It also works for concave polygons, which is slightly harder to prove or explain, but you can probably intuit that it calculates negative areas when the vectors that go the other way around: negative for clockwise, positive for counter/anticlockwise. (For simple concave examples, you can convince yourself that it is the outside areas which get counted positively as often as negatively, so count as zero in the eventual sum.)
Note that if the polygon is not closed, or is self-overlapping, the concept of its area is not well-defined (so no algorithm will yield a very useful result unless it deals with this explicitly somehow).
point inside/outside test (2D)
To test whether a specific point is inside a particular closed polygon, cast a ray from the point in any direction (e.g. horizontal, for ease) and check whether it crosses polygon edges, reducing the problem to finding whether/where two lines meet.
If there is an even amount of crossings it is outside the polygon, while an odd number means it is inside. This also holds for concave polygons, where a line may cross the border more than once. (For convex polygons, the number of crossings will only ever be zero or one)
- you yourself have to decide whether a point exactly on a boundary should be considered inside or outside.
- you may wish to add a slight threshold to bias for inclusion (e.g. to avoid exclusion caused by rounding error)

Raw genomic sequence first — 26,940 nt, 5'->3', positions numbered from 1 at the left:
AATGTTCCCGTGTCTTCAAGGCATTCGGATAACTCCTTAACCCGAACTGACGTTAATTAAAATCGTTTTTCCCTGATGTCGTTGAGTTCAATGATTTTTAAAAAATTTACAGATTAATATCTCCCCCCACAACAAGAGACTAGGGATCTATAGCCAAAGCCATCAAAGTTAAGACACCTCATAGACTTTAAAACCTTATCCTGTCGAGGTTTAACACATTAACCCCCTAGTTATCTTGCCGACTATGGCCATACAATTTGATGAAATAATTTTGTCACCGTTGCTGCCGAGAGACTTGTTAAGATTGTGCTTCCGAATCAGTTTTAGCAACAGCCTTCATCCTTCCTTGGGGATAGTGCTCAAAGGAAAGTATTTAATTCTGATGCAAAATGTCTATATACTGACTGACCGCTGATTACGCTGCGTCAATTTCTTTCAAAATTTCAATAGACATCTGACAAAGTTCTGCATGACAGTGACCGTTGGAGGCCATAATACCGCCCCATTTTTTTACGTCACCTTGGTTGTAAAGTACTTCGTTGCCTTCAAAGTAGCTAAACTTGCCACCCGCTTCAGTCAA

- if the polygon is not closed or is self-overlapping, the problem isn't too well defined
Consider having borders between countries. If you take each country as a distinct polygon, you effectively store most data twice, because each border is part of two polygons.
This can become problematic whenever you start transforming these coordinates (floating point errors), when you simplify the lines, or any other case where what should be the exact same line ends up not being numerically identical anymore. Drawing both now may leave holes and overlaps.
GIS typically avoid such double lines.
One way is to store sets of polylines, and multiple what-you-consider-polygons can refer to the same polyline.
This also means that conversion between that and polygons (consider import and export) is more involved. that you will need extra logic to deal with data like this (polylines will only be removed if no polygons refer to it anymore), vertices may connect three or more points, and such.
It also gets interesting when you have polylines in different layers. Say you have shorelines in ine, political borders in another. Drawing a country polygon is an interesting operation that may need to deal with some almost-meeting cases and such.
Line segment simplification